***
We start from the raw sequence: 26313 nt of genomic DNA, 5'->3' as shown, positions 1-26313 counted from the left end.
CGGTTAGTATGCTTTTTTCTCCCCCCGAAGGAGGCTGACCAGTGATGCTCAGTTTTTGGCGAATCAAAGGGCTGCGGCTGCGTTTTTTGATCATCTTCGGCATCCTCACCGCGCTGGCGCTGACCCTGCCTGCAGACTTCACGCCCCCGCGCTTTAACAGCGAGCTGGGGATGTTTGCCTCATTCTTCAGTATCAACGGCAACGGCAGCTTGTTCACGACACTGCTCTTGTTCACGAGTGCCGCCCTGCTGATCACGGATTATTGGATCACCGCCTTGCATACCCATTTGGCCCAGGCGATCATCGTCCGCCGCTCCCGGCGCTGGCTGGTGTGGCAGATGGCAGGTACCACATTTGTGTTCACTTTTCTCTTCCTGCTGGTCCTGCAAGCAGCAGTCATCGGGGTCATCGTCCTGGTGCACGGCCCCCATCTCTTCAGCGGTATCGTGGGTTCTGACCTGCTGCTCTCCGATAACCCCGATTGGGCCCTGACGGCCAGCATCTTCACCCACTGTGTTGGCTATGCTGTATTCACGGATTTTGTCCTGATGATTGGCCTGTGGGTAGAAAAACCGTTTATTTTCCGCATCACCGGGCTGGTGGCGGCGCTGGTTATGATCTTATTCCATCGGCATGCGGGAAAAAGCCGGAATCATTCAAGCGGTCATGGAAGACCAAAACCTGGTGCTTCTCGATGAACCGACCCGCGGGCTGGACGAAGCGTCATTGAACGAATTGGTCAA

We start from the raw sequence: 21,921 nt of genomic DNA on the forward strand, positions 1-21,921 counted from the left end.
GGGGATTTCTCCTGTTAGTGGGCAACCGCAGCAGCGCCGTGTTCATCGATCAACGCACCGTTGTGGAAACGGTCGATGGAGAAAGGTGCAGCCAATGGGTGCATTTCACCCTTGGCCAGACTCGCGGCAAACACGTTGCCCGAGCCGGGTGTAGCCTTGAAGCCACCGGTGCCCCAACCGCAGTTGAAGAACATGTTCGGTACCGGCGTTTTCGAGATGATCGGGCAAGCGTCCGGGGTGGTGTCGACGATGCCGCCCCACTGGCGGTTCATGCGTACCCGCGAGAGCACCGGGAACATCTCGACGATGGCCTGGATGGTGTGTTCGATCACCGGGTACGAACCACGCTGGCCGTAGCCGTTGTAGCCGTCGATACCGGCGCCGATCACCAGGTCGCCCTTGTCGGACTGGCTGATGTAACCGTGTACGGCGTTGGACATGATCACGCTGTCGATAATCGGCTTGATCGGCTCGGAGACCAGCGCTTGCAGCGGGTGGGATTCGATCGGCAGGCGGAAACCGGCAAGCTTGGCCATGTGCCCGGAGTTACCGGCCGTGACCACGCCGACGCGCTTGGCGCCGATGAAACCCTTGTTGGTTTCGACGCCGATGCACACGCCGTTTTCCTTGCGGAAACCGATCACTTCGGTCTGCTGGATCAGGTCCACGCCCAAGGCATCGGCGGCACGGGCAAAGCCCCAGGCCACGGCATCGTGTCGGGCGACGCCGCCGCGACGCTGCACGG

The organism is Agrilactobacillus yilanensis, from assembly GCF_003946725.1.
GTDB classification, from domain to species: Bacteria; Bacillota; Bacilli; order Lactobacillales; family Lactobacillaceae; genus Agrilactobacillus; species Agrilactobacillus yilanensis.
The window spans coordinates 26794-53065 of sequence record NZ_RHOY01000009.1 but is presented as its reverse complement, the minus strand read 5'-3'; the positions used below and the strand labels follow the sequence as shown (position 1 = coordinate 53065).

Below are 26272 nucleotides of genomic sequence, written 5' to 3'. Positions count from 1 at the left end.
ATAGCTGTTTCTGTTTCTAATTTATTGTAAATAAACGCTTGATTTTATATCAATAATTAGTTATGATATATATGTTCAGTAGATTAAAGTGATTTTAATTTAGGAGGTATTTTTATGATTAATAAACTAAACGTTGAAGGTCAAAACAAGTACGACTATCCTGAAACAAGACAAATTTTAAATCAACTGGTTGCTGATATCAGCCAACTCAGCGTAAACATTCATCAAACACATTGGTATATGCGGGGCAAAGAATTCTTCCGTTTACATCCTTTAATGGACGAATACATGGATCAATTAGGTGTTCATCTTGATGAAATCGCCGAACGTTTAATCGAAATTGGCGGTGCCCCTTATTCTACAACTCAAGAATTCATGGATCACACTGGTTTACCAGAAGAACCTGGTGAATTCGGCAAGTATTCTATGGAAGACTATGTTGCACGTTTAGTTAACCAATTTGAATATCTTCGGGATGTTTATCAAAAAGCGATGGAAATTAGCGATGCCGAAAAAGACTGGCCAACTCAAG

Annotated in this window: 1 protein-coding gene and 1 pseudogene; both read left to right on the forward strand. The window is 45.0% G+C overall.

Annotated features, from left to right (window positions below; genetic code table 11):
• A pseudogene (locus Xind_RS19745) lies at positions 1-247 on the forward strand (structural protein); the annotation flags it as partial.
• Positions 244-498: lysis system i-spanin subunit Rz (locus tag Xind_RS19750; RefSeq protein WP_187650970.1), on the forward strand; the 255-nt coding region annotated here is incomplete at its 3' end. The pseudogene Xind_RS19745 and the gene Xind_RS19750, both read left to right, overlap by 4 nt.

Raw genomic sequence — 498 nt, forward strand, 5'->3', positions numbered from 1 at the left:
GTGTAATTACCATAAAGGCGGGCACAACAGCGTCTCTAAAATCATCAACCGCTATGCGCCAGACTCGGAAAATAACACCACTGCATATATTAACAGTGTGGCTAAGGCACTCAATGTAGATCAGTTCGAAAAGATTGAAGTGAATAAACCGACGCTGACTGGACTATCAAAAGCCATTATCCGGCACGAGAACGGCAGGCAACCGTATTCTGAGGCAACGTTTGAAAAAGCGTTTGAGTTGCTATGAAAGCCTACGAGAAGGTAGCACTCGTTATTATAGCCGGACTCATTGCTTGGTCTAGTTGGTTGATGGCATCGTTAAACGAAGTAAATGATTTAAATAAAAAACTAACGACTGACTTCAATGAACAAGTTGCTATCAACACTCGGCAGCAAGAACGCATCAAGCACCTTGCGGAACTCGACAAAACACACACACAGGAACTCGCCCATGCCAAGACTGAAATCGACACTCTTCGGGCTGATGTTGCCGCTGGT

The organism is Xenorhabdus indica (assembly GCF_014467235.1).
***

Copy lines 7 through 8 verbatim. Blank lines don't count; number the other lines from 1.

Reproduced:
The window spans coordinates 26794-53065 of sequence record NZ_RHOY01000009.1 but is presented as its reverse complement, the minus strand read 5'-3'; the positions used below and the strand labels follow the sequence as shown (position 1 = coordinate 53065).

Below are 26272 nucleotides of genomic sequence, written 5' to 3'. Positions count from 1 at the left end.